“I wrote ‘Black Irish Indian’ in 1980, and released it in 1993, but maybe the song’s time and place is actually 2021,” Rose Moore intimates. Such staggering self-awareness and personal reflection should come as no surprise from an artist who has spent decades considering her personal identity, her place within her own various ancestral histories and how she is informed by these three seemingly-disparate backgrounds which unite within her own expression.
Performing under the name Cherokee Rose in the 1980s and ‘90s, Rose’s debut release - Buckskin - existed in a sort of suspended-animation: issued as a small run cassette-only demo tape and sold at shows direct to a smattering of fans in 1993. No record label, no distribution. Rose doesn’t own a cassette deck on which to play it today. In fact, Rose hadn’t heard her earliest recordings in over fifteen years when she was approached with the idea to reissue them.
Born in Nashville with familial roots in rural Tennessee, the Moore family relocated to Minnesota when Rose was only a few weeks old. After a young adulthood spent bouncing between New Orleans, San Francisco and everywhere in between, she returned home to Minneapolis where she married and started a family of her own.
It was in that life stage that the music of Cherokee Rose was fostered in its most elemental stages. Short phrases of poetry, single stand-alone stanzas penned over the course of a decade, were informally put to music as Rose strummed the guitar her father had bought for her when she was nine years old. Though Rose insists, “They weren’t yet songs.” It wasn’t until she put the lyrics that would become “Sweet Fire” to music, that she thought of herself to have actually become a songwriter.
“I would have never thought I would have ever recorded or played a show. I was a mom with three kids at home,” Rose reflects. “It was nothing other than my desire to express myself. Not a ‘career.’”
Thanks to a kismet personal connection to a session engineer at Prince’s storied Paisley Park, Rose booked piecemeal studio time at off hours, middle of the night and early morning sessions to get her songs committed to tape.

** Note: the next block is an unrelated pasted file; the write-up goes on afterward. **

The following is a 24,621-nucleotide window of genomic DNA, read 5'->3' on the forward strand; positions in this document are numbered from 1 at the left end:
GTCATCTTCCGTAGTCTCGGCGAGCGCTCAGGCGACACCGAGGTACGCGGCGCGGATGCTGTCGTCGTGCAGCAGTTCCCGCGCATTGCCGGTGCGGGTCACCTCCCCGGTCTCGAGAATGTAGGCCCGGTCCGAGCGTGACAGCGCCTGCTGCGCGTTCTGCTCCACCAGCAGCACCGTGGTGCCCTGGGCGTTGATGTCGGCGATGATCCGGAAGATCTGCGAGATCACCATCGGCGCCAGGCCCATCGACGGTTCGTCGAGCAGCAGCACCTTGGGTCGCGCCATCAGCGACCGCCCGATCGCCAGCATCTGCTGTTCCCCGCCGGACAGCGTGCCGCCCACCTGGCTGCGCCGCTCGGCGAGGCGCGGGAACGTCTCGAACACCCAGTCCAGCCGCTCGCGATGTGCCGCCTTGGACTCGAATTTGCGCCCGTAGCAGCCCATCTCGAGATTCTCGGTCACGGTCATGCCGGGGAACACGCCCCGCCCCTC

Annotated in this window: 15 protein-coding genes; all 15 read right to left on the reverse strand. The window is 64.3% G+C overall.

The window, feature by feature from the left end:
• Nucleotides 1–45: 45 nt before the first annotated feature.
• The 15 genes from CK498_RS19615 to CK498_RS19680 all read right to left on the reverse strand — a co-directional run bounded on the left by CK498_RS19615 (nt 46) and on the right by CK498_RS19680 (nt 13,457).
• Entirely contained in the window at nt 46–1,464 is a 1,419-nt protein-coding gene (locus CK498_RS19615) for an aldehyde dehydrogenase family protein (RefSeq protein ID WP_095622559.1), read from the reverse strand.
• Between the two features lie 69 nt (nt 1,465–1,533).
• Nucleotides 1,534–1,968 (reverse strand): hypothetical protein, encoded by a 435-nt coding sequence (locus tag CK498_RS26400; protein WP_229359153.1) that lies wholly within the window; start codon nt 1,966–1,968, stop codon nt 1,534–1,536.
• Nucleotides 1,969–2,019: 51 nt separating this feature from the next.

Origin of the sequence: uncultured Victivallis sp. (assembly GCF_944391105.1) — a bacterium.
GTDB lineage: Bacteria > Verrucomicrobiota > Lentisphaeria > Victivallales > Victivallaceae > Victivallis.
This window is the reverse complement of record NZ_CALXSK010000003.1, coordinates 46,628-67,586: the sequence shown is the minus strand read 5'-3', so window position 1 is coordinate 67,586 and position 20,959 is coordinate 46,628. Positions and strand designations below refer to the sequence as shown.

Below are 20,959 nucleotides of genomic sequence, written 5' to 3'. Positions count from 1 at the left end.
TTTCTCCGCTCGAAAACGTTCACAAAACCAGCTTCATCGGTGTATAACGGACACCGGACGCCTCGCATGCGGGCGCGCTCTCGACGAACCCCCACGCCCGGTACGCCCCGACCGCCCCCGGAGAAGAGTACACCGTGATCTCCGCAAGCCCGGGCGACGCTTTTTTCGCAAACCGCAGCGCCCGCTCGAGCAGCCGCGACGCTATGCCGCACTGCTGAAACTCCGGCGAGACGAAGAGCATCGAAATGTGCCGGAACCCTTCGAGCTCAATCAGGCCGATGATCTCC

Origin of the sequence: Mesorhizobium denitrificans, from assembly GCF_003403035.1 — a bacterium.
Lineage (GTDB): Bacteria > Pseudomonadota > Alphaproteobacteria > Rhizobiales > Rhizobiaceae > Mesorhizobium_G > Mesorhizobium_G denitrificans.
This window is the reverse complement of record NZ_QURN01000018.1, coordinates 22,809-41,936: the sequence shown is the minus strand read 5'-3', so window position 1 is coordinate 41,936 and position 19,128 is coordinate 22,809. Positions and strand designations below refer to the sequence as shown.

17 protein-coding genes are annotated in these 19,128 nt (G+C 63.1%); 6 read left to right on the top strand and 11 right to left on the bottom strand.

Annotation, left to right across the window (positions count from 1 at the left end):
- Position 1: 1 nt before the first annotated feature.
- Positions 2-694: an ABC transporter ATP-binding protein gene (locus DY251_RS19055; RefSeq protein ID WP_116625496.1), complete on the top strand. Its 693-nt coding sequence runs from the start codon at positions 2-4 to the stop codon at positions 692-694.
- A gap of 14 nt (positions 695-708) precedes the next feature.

She describes the experience of being a child, and constantly being asked “What are you?” and not knowing how to answer, as “debilitating.” The songwriting was more an attempt to express the desire to be connected to her cultural and racial identity. “I wasn’t a pop writer, and I wasn’t writing for commercial success. I was trying to craft a song because I had something to say about the chaos and difficulties surrounding cultural and racial identity.”
Where Buckskin acted as her first demo tape, by the time she went to record To All The Wild Horses a few years later, Rose was fully immersed in a music career. With some support and plays from reservation radio, and consistent touring of coffee shops, art spaces, native cultural events and niche music festivals. However mainstream success still eluded Cherokee Rose. Culturally, there seemed to be an impenetrable barrier from the place Rose was operating, and what at the time in the 90s was considered to be popular by the mainstream. As formats for how music is released and consumed changed over the decades, much of Rose’s earliest recorded output was relegated to obscurity simply for the fact that it seemed to exist in a vacuum.
Hearing the music that made up Buckskin and To All The Wild Horse today, Rose herself was transported back to the time and place in which the songs were written and recorded. The catharsis of discovering her cultural and racial identity coincided directly with the desire to express those experiences through songs.